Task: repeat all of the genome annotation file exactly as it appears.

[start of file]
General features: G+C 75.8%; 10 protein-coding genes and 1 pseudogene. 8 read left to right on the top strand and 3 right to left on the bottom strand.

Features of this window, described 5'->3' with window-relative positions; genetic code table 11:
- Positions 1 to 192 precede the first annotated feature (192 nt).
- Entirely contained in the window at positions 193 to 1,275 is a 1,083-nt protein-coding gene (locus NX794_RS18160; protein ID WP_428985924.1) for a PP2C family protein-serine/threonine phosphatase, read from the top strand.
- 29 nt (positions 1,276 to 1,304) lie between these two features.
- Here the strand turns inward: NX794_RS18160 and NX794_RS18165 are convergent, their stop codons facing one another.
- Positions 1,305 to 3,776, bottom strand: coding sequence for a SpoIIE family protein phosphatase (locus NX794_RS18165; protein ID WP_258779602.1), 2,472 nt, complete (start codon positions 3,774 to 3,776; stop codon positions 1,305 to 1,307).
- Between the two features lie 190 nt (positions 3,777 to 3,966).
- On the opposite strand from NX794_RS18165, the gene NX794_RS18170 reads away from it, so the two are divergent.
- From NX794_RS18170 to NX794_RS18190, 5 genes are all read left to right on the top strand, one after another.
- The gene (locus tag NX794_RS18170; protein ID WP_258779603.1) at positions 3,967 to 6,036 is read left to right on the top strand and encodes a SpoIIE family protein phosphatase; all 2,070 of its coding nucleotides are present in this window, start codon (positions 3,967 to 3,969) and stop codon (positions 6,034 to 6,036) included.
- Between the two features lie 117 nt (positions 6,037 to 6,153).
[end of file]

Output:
General features: G+C 75.8%; 10 protein-coding genes and 1 pseudogene. 8 read left to right on the top strand and 3 right to left on the bottom strand.

Features of this window, described 5'->3' with window-relative positions; genetic code table 11:
- Positions 1 to 192 precede the first annotated feature (192 nt).
- Entirely contained in the window at positions 193 to 1,275 is a 1,083-nt protein-coding gene (locus NX794_RS18160; protein ID WP_428985924.1) for a PP2C family protein-serine/threonine phosphatase, read from the top strand.
- 29 nt (positions 1,276 to 1,304) lie between these two features.
- Here the strand turns inward: NX794_RS18160 and NX794_RS18165 are convergent, their stop codons facing one another.
- Positions 1,305 to 3,776, bottom strand: coding sequence for a SpoIIE family protein phosphatase (locus NX794_RS18165; protein ID WP_258779602.1), 2,472 nt, complete (start codon positions 3,774 to 3,776; stop codon positions 1,305 to 1,307).
- Between the two features lie 190 nt (positions 3,777 to 3,966).
- On the opposite strand from NX794_RS18165, the gene NX794_RS18170 reads away from it, so the two are divergent.
- From NX794_RS18170 to NX794_RS18190, 5 genes are all read left to right on the top strand, one after another.
- The gene (locus tag NX794_RS18170; protein ID WP_258779603.1) at positions 3,967 to 6,036 is read left to right on the top strand and encodes a SpoIIE family protein phosphatase; all 2,070 of its coding nucleotides are present in this window, start codon (positions 3,967 to 3,969) and stop codon (positions 6,034 to 6,036) included.
- Between the two features lie 117 nt (positions 6,037 to 6,153).